Thirdly, there is nothing that necessarily takes the practical application of a novel* plot beyond the realm of statutory subject matter. (*I don’t mean to equivocate here… but patenting a novel plot, is a novel plot indeed). The Canadian Patent Act already says that “art” is an enumerated category of invention. And the US Patent Act defines “process” (which is an enumerated category of invention) to include “art”.

    Expansions to the notion of ‘invention’ have always been met with skepticism, whether it’s the patenting of life, drugs, business methods, etc.. But there is nothing necessarily inherent to US Patent Law that would take his novel plot outside the categories of invention, especially if we accept that business method patents are growing in acceptance and are patentable.

    Furthermore, would it be more palatable to the USPTO for Mr. Knight to patent his novel plot in the guise of it being some type of (loosely defined) business method? These arbitrary distinctions should not matter when it comes to subject matter eligibility.

    Indeed, I have recently written on the bounds of ‘invention’ in the Richmond Journal of Law & Technology ( And even though I defend the patent application on subject matter eligibility grounds, I still think that the patent application may have some hurdles with respect it being truly ‘novel’ and/or non-obvious. But these are different – albeit allied – issues for another day.

  7. Some points in the last comment merit response.
    First, while overlap of IP rights is possible, in policy terms it is undesirable to multiply incentives without justification. In crude terms, if it takes 100 or more years automatic copyright protection to induce me to write a novel, would I write better or more if I had another concurrent 20 years patent protection? IP statutes do have boundaries and courts in many countries have staked out one statute’s subject-matter boundaries by interpreting them against the protection that another IP statute offers. Patent law is not coincident with copyright law and hasn’t been since patents stopped being granted to printers. To say that copyright and trademarks can overlap is not to say that that they should or that they do; still less for copyright and patents.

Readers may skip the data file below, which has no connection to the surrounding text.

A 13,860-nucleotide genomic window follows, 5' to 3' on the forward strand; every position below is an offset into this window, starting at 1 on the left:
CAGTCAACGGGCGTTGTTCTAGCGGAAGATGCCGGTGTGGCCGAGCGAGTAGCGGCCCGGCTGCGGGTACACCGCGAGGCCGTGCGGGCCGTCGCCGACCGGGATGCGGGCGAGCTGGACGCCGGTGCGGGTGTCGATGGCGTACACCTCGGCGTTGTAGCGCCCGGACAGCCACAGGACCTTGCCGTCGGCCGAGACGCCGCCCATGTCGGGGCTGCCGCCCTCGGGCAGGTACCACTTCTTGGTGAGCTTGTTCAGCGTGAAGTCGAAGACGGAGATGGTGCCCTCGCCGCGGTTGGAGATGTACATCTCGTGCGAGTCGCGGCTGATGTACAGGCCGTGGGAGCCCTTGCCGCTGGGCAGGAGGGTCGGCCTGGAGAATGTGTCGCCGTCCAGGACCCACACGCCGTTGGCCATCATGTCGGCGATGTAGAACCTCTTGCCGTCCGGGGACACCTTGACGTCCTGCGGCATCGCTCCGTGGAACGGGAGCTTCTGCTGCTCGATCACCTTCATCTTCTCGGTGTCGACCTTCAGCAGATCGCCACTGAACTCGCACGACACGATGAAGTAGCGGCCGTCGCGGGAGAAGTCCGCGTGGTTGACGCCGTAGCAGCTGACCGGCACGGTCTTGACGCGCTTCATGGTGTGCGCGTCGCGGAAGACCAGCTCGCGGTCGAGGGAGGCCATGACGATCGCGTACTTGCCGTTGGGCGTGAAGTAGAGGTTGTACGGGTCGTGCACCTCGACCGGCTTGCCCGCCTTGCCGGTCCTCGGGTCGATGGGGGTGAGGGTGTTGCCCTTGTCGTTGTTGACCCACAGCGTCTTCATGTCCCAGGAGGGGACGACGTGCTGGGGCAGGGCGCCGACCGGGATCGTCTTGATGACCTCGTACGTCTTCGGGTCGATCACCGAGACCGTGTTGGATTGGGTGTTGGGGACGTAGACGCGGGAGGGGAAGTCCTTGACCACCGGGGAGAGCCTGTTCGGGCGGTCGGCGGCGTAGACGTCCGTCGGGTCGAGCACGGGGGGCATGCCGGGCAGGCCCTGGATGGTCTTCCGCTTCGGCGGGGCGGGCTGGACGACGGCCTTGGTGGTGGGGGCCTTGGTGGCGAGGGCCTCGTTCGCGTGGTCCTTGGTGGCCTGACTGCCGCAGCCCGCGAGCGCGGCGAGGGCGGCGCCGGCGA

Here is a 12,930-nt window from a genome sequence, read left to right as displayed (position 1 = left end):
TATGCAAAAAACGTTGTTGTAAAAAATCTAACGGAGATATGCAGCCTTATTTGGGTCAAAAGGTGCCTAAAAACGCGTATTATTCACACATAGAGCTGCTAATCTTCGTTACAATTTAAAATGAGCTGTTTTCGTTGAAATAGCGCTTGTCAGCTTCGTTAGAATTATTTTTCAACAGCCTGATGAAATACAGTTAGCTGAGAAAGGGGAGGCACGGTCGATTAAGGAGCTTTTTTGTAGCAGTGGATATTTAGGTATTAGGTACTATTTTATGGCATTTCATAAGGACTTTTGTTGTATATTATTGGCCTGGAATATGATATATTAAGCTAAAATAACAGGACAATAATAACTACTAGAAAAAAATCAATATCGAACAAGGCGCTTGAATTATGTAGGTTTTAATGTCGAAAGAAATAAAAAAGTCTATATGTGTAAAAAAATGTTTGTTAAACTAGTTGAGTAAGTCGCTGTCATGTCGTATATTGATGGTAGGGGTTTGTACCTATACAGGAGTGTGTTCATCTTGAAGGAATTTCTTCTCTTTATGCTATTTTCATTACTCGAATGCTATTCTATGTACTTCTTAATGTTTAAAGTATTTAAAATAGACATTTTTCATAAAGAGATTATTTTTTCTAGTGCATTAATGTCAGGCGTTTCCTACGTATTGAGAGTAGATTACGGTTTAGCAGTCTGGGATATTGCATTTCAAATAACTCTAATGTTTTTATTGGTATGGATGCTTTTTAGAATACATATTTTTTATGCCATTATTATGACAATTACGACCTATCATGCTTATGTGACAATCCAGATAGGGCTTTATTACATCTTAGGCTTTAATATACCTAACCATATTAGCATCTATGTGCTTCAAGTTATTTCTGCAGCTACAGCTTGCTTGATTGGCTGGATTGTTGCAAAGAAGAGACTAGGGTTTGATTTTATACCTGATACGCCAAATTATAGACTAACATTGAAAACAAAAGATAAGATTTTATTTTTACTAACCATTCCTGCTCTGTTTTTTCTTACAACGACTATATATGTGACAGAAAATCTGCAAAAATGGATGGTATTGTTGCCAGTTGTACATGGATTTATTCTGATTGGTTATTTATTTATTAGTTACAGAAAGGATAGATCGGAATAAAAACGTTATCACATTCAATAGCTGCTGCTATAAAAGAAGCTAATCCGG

Secondly, to say that “art” could include plotting novels is also not the same as saying that it does. It could also mean Mr Garfunkel’s forename, but it doesn’t. It could also mean Barney Newman’s striped paintings, but it doesn’t. Similarly, “process” could mean what goes inside one’s head; but even the courts have said that mere mental steps are unpatentable. The meaning of a word is coloured by its association with other words, by the context in which it is found, and by the policy the context reveals.
    Thirdly, the US constitution distinguished from the start between “authors and inventors” and their “respective writings and discoveries”; is it implausible that the US IP statutes try to follow the same distinction between authors’ writings and inventors’ discoveries? (The day the mid-19th century Congress tried to stuff trademark statutes under this clause was the day it found out it was no omnipotent in IP matters, as the US Supreme court told it in no uncertain terms in the Trademark Cases.)
    Fourthly, perhaps the US Congress could make plot-making patentable, constitutionally; but the fact that no such US patent has been granted or upheld for two centuries on the current language, despite this “art” being practised in the 18th century and even more so beyond, is some evidence that the subject-matter is beyond the Patent Act’s range. Whether a plot-making computer program would be subject-matter now in the US after Bilski is an interesting question; it probably would not be in Europe. In policy terms, does this activity need incentives? If not, legislators are just creating deadweight social costs; and one may interpret statutes with such considerations in mind.
    Fifthly, I have tried to avoid mingling the “is” with the “ought”, but all IP legislation has to be interpreted purposively. That requires asking whether the protection of a particular subject-matter furthers the perceived policy of the statute involved. Nothing said so far has indicated what problem the patenting of plot novels is a solution for, that is not fully covered by copyright protection or, until publication, breach of confidence protection. Finding monopoly solutions for non-existent supply problems is not what legislators have ever thought their job to be.

Comments are closed.